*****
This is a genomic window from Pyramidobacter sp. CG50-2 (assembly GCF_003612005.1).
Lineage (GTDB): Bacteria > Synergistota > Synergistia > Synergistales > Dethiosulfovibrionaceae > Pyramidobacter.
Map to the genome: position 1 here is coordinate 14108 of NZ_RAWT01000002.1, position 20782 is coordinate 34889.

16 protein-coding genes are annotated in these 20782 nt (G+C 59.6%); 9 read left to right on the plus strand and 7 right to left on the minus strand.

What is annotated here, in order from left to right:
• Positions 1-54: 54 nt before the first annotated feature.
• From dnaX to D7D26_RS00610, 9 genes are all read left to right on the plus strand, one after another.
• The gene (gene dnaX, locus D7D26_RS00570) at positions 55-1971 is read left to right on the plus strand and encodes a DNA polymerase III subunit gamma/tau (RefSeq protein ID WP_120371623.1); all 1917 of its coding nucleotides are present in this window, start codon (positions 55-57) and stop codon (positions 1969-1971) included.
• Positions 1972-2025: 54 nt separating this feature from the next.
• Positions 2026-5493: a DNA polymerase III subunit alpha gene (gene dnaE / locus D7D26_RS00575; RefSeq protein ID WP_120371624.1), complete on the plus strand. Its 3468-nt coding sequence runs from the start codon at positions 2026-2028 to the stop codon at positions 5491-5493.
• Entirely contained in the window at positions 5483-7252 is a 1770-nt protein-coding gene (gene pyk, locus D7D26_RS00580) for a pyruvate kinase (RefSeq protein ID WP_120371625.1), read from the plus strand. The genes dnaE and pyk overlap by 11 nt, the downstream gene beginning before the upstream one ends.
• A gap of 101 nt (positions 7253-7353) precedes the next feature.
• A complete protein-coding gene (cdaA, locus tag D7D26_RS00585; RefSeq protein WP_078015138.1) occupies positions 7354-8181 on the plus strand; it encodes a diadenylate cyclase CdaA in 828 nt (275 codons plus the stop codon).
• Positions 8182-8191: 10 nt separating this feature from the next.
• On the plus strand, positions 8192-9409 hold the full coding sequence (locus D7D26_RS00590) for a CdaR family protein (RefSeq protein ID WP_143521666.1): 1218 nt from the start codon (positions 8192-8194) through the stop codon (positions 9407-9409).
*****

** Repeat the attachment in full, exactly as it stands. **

This is a genomic window from Pyramidobacter sp. CG50-2 (assembly GCF_003612005.1).
Lineage (GTDB): Bacteria > Synergistota > Synergistia > Synergistales > Dethiosulfovibrionaceae > Pyramidobacter.
Map to the genome: position 1 here is coordinate 14108 of NZ_RAWT01000002.1, position 20782 is coordinate 34889.

16 protein-coding genes are annotated in these 20782 nt (G+C 59.6%); 9 read left to right on the plus strand and 7 right to left on the minus strand.

What is annotated here, in order from left to right:
• Positions 1-54: 54 nt before the first annotated feature.
• From dnaX to D7D26_RS00610, 9 genes are all read left to right on the plus strand, one after another.
• The gene (gene dnaX, locus D7D26_RS00570) at positions 55-1971 is read left to right on the plus strand and encodes a DNA polymerase III subunit gamma/tau (RefSeq protein ID WP_120371623.1); all 1917 of its coding nucleotides are present in this window, start codon (positions 55-57) and stop codon (positions 1969-1971) included.
• Positions 1972-2025: 54 nt separating this feature from the next.
• Positions 2026-5493: a DNA polymerase III subunit alpha gene (gene dnaE / locus D7D26_RS00575; RefSeq protein ID WP_120371624.1), complete on the plus strand. Its 3468-nt coding sequence runs from the start codon at positions 2026-2028 to the stop codon at positions 5491-5493.
• Entirely contained in the window at positions 5483-7252 is a 1770-nt protein-coding gene (gene pyk, locus D7D26_RS00580) for a pyruvate kinase (RefSeq protein ID WP_120371625.1), read from the plus strand. The genes dnaE and pyk overlap by 11 nt, the downstream gene beginning before the upstream one ends.
• A gap of 101 nt (positions 7253-7353) precedes the next feature.
• A complete protein-coding gene (cdaA, locus tag D7D26_RS00585; RefSeq protein WP_078015138.1) occupies positions 7354-8181 on the plus strand; it encodes a diadenylate cyclase CdaA in 828 nt (275 codons plus the stop codon).
• Positions 8182-8191: 10 nt separating this feature from the next.
• On the plus strand, positions 8192-9409 hold the full coding sequence (locus D7D26_RS00590) for a CdaR family protein (RefSeq protein ID WP_143521666.1): 1218 nt from the start codon (positions 8192-8194) through the stop codon (positions 9407-9409).